There are twelve regular decagons in this polyhedron, and sixty irregular pentagons. If the pentagons were closer to regularity, this would qualify as a near-miss to the ninety-two Johnson Solids. It is not known how many of these “near-misses” exist — primarily because this group of polyhedra lacks a precise definition.

This polyhedron was discovered with the aid of *Stella 4d*, software you can try for yourself at http://www.software3d.com/stella.php.

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Hi, I would be very interested in how to make that Polyhedron – I guess it’s derived from a Dodecahedron or Icosahedron, but how exactly?

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After seeing your question, I tried to recreate this polyhedron using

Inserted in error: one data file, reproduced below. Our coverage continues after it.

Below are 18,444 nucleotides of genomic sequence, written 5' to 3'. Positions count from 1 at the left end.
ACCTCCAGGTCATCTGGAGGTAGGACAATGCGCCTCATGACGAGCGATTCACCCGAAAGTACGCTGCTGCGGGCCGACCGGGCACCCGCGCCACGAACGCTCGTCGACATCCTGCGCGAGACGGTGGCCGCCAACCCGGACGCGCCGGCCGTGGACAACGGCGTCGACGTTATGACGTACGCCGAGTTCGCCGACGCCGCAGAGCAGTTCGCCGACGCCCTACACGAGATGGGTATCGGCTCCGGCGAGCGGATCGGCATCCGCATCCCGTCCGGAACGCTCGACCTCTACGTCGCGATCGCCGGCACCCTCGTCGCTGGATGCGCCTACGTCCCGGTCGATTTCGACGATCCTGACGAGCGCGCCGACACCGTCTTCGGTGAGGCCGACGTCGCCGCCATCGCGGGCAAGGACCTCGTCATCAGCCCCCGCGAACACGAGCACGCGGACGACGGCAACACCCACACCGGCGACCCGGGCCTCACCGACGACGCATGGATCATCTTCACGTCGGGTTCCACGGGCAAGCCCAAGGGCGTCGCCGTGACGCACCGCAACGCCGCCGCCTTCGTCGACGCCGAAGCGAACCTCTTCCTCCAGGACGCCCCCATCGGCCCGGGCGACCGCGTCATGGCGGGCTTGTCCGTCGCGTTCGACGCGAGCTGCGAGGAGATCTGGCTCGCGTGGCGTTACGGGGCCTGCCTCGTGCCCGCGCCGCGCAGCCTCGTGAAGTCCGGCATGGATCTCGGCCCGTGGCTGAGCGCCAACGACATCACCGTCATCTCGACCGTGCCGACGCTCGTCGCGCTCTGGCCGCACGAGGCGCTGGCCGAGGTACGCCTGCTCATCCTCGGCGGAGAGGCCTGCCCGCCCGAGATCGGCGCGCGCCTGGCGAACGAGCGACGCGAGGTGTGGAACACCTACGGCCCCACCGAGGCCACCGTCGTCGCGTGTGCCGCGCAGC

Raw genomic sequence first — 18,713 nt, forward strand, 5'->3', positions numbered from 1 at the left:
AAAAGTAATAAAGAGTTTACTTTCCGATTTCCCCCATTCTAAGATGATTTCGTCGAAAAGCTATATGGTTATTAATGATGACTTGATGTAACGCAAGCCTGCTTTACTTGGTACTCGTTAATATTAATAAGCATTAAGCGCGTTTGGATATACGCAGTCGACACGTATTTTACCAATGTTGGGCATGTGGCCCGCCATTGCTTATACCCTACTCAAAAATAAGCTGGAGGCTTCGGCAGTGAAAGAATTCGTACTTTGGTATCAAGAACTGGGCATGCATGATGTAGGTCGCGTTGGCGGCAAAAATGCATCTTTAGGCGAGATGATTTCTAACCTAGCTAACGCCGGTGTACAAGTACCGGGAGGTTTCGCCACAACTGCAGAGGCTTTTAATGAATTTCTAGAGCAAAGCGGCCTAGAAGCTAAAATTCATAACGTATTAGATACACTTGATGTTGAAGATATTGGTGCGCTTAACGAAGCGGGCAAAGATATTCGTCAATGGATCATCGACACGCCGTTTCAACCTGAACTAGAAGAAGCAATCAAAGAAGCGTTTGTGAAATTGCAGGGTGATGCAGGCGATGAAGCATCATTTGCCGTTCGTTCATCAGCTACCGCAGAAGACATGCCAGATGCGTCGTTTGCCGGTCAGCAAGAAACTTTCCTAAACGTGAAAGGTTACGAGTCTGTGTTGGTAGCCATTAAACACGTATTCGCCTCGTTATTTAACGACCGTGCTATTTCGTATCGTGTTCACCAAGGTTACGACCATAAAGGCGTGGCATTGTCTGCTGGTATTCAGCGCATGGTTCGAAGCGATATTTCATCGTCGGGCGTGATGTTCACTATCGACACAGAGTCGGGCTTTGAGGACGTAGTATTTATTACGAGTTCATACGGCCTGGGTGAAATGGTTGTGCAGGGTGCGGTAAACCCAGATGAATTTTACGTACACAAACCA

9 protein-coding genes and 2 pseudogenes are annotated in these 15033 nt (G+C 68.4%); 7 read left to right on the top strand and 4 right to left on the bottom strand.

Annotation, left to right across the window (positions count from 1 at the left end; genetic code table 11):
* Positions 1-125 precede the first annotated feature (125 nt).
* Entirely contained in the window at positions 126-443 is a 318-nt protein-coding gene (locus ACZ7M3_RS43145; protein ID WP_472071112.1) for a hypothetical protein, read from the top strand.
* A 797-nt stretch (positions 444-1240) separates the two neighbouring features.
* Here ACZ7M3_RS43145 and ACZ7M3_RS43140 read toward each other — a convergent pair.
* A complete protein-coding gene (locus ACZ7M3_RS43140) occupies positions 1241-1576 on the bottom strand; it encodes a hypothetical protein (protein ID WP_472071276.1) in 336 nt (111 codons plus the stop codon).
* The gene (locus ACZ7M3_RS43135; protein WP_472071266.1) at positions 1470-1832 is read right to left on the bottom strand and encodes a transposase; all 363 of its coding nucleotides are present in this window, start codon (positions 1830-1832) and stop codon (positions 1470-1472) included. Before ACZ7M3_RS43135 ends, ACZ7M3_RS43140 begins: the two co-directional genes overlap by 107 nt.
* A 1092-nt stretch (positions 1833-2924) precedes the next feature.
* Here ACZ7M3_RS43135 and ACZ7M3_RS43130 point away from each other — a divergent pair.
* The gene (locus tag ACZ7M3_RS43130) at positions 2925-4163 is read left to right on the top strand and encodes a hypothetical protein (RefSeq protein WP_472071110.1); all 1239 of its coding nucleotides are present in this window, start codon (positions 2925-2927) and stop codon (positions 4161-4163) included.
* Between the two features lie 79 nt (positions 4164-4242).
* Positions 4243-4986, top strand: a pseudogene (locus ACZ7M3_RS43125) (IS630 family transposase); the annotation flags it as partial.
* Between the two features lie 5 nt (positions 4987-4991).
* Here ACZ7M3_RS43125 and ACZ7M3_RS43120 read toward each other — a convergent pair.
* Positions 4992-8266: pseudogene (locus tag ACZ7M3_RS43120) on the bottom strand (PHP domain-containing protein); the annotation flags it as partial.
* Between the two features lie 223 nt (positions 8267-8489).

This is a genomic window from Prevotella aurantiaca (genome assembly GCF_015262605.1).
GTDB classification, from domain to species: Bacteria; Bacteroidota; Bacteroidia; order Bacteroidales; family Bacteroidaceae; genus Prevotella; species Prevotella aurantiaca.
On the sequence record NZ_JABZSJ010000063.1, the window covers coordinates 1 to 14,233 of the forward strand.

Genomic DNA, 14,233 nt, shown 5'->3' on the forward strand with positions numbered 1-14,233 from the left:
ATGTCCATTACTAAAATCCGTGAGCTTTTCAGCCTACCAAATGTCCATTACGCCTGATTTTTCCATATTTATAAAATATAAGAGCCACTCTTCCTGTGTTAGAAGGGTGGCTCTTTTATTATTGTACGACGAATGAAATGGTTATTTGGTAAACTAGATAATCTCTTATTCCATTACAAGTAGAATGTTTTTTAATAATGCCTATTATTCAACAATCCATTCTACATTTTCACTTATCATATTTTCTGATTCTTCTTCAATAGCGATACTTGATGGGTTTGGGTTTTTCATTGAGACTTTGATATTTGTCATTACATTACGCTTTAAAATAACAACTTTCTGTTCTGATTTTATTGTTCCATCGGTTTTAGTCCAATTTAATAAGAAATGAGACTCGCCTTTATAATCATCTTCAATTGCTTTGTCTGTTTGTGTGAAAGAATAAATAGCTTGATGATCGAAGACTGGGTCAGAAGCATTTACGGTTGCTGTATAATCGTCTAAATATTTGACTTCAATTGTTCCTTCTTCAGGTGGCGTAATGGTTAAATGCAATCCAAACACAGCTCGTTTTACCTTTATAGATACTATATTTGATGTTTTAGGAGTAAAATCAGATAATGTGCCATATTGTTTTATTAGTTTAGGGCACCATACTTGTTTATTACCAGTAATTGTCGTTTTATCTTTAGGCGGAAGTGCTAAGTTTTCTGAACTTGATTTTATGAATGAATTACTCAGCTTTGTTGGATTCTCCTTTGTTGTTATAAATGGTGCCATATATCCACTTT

Stella 4d, and got very close to it. I started with the truncated dodecahedron, and augmented its twelve decagonal faces with antiprisms. Next, I formed the convex hull, and stellated it once. Finally, I tried to use Stella’s “try to make faces regular” function to finish the job, but this didn’t work. My other recourse would be to adjust the height of the antiprisms by trial and error, and that would take a while.LikeLike